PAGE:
Tuesday, August 6, 2013

Human capital and corruption

It is commonplace to assume that corruption is bad, although the evidence is far from clear about this. Empirical investigations are typically at the macro level and have very little to say about the micro channels of corruption. In fact there is very little structural modelling or estimation in this area.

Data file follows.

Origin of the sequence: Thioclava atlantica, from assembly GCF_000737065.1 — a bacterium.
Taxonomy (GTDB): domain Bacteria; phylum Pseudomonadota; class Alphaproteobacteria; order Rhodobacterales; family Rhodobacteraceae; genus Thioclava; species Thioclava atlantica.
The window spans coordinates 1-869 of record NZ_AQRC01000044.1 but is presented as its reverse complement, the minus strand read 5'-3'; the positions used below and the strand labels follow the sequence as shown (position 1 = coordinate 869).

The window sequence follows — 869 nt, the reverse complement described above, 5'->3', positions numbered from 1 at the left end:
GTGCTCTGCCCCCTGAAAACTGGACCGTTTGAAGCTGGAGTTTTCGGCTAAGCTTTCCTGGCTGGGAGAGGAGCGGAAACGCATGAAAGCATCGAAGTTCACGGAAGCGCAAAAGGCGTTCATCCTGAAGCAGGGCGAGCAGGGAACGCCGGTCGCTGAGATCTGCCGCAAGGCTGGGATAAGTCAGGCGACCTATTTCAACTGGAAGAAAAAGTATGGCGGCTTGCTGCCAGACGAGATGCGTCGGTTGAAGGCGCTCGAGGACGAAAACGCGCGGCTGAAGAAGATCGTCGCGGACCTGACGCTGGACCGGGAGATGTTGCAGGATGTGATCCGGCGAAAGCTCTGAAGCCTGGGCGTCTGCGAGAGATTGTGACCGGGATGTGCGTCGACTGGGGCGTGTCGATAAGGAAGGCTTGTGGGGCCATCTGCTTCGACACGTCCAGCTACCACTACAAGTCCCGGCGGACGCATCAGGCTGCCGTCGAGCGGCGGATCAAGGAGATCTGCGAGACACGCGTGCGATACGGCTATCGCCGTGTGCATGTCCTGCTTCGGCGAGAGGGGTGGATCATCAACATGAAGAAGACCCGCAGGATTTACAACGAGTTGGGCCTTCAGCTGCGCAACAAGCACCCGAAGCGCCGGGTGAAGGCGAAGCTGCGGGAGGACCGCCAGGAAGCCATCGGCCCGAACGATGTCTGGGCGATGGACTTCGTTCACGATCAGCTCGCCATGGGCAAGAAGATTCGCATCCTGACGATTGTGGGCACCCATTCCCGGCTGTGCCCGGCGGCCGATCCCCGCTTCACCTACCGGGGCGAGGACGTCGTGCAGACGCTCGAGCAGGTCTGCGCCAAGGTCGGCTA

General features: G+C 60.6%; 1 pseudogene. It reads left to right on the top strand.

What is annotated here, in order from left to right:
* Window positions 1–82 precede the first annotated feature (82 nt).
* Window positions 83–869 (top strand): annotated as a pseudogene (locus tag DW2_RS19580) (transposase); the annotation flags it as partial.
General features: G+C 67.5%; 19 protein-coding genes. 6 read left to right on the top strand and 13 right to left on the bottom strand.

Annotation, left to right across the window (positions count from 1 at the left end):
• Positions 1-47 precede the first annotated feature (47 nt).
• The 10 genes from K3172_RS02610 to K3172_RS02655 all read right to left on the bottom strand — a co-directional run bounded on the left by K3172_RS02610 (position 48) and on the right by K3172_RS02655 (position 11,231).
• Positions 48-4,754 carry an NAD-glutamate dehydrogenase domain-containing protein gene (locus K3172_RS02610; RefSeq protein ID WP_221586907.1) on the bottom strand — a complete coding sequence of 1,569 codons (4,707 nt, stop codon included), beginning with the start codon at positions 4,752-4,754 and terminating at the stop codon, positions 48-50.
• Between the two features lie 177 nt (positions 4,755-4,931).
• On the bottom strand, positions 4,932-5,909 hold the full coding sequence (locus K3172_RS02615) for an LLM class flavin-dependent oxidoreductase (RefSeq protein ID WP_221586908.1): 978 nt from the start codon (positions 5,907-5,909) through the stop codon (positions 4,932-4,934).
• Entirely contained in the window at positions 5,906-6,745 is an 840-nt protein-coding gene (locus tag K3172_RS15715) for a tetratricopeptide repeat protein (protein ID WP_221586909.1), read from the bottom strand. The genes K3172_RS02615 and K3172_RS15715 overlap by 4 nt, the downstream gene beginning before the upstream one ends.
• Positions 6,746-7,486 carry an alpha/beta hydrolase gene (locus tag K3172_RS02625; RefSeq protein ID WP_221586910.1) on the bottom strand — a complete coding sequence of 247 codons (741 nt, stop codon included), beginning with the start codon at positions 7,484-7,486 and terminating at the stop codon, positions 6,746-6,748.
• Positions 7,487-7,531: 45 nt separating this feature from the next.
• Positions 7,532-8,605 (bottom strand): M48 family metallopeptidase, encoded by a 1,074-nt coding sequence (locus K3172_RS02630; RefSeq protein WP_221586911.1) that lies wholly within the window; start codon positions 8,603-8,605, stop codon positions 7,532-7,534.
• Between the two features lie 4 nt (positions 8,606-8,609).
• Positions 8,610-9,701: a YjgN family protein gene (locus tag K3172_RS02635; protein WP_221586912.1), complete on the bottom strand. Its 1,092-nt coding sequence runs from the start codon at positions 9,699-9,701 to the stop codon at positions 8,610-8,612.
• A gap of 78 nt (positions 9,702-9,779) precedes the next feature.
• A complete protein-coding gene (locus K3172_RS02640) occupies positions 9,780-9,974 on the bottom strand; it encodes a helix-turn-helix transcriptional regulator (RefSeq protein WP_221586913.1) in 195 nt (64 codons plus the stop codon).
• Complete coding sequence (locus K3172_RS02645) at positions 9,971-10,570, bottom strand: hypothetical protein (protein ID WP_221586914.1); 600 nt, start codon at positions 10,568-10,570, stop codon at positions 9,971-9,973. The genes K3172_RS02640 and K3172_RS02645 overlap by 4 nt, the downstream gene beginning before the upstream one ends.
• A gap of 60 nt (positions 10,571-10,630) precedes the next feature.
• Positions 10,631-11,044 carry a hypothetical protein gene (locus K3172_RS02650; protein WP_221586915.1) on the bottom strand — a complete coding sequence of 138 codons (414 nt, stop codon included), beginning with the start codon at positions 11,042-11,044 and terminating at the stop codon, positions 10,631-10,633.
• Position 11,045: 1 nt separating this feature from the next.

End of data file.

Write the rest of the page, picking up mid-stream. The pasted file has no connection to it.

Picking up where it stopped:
Spyridon Boikos concentrates on the impact of corruption on the accumulation of human capital using an endogenous growth model. Two channels are investigated: the first is about public resources being misdirected being education and production sectors, and the second is complementarity between human and physical capitals. Putting this to the data, it is found that corruption does not have that much impact in the education sector, and it is conjectured that corruption does not have the same bite in the education sector as in the rest of the economy. I cannot help thinking that the model misses the big elephant in the room in terms of human capital and corruption: a very common form of corruption in this regard is bribing for entry into schools, passing exams and even getting diplomas. This means that the signalling effect of diplomas is getting lost, and hence the incentive to get an education vanishes, in particular for the talented ones. And for those who attend a school, there is little incentive to learn.

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